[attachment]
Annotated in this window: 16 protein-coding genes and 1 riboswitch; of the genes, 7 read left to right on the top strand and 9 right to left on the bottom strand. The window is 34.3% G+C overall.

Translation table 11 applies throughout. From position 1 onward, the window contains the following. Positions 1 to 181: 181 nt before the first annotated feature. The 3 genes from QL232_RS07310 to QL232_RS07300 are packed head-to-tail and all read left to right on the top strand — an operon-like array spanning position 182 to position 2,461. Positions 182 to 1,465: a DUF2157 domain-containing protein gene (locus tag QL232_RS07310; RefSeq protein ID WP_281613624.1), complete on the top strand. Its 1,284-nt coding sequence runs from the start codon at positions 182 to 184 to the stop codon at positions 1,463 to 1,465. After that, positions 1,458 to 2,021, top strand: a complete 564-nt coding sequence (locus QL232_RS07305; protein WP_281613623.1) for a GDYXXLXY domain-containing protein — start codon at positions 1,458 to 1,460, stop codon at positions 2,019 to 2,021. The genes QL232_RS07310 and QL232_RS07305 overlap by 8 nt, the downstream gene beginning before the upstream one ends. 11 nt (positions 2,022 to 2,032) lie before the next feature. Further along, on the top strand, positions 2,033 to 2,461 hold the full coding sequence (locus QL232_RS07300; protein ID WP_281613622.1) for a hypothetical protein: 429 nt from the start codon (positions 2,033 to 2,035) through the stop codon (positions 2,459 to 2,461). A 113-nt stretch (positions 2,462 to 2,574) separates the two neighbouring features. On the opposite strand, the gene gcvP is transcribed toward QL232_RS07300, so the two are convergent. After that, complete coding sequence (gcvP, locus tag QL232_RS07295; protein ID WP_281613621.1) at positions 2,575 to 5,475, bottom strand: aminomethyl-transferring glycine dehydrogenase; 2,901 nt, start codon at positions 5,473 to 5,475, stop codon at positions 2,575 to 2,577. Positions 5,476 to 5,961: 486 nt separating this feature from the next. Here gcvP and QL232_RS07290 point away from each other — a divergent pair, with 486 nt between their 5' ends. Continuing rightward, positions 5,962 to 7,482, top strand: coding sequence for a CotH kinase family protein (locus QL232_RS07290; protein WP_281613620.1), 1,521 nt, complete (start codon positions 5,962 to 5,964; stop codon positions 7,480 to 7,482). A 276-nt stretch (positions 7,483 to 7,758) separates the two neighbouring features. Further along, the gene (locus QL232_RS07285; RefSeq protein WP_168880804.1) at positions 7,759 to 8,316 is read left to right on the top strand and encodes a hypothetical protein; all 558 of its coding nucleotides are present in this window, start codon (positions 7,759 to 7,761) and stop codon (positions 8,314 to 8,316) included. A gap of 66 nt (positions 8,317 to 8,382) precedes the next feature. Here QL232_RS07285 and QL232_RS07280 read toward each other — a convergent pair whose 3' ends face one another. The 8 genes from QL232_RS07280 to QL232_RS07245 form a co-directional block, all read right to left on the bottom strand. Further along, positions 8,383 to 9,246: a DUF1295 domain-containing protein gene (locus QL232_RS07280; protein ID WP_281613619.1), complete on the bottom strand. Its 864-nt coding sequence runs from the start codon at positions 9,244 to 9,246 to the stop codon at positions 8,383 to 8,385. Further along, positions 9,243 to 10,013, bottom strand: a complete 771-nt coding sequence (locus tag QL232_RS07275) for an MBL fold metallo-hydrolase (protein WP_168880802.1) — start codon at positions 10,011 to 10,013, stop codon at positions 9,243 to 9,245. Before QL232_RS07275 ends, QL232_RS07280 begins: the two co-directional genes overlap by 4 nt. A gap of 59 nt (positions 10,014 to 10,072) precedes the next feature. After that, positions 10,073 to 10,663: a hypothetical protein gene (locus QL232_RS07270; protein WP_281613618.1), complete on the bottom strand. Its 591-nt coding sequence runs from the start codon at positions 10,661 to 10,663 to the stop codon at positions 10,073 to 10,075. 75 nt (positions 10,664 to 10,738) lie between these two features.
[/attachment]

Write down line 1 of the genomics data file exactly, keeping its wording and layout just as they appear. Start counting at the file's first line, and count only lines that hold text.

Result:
Annotated in this window: 16 protein-coding genes and 1 riboswitch; of the genes, 7 read left to right on the top strand and 9 right to left on the bottom strand. The window is 34.3% G+C overall.